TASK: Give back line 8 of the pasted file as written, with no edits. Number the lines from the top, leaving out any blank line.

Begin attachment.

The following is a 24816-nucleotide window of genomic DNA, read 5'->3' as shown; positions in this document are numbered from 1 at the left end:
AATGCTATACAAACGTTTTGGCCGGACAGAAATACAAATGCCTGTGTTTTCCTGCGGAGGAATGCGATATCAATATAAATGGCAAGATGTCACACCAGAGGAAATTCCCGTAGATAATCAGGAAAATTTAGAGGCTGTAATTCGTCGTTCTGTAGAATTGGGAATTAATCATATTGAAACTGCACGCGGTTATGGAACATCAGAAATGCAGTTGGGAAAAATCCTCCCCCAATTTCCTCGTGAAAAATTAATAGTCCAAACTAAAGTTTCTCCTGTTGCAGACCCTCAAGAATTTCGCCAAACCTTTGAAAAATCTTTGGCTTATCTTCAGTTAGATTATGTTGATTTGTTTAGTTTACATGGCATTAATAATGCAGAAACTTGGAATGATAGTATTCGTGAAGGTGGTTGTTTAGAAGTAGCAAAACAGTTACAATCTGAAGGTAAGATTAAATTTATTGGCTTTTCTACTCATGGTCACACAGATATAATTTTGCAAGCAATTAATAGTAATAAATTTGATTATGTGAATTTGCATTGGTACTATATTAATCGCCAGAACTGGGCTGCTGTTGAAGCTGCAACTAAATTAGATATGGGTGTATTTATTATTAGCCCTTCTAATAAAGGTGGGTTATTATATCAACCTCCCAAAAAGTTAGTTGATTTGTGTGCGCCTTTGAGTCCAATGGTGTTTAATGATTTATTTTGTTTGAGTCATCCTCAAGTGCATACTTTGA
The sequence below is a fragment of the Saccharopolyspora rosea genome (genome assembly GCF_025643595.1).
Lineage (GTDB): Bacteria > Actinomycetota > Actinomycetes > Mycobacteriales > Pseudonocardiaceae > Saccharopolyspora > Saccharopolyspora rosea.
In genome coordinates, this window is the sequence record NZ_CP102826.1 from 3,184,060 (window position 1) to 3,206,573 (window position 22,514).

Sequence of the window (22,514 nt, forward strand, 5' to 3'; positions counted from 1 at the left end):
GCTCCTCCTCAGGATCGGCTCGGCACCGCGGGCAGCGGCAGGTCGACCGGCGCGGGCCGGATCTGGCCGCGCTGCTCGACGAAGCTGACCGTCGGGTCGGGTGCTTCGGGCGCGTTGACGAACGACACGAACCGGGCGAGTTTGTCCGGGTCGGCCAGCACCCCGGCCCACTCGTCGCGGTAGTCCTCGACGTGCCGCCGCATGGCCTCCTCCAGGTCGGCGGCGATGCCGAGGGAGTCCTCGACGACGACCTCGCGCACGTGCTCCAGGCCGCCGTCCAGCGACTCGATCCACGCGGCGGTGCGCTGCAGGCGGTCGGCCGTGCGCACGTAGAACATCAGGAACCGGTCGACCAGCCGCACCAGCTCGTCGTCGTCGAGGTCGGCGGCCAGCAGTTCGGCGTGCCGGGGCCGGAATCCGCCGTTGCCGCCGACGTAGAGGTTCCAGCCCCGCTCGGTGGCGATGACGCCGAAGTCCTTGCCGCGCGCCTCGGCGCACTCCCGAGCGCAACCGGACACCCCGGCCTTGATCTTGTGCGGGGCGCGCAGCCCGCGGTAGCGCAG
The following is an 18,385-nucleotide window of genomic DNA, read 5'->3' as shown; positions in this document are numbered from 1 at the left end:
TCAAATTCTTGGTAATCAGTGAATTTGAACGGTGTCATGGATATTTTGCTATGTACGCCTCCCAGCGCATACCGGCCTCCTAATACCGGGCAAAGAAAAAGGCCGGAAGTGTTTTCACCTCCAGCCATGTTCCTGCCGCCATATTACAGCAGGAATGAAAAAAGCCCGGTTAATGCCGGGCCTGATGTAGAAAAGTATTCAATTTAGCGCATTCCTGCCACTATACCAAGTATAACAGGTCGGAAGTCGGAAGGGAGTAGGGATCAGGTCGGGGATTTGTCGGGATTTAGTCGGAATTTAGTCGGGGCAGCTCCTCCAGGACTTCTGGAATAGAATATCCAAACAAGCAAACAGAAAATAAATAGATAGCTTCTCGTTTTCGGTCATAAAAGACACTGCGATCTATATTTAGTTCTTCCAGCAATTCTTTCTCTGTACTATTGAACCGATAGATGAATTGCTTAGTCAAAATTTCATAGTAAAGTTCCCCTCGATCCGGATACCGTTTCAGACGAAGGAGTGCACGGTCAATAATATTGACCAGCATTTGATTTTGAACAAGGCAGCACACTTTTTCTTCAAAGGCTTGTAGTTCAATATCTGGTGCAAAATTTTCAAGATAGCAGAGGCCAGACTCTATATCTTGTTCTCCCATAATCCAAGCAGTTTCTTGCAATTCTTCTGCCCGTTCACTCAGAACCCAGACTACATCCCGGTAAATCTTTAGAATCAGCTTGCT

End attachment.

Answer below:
The following is an 18,385-nucleotide window of genomic DNA, read 5'->3' as shown; positions in this document are numbered from 1 at the left end: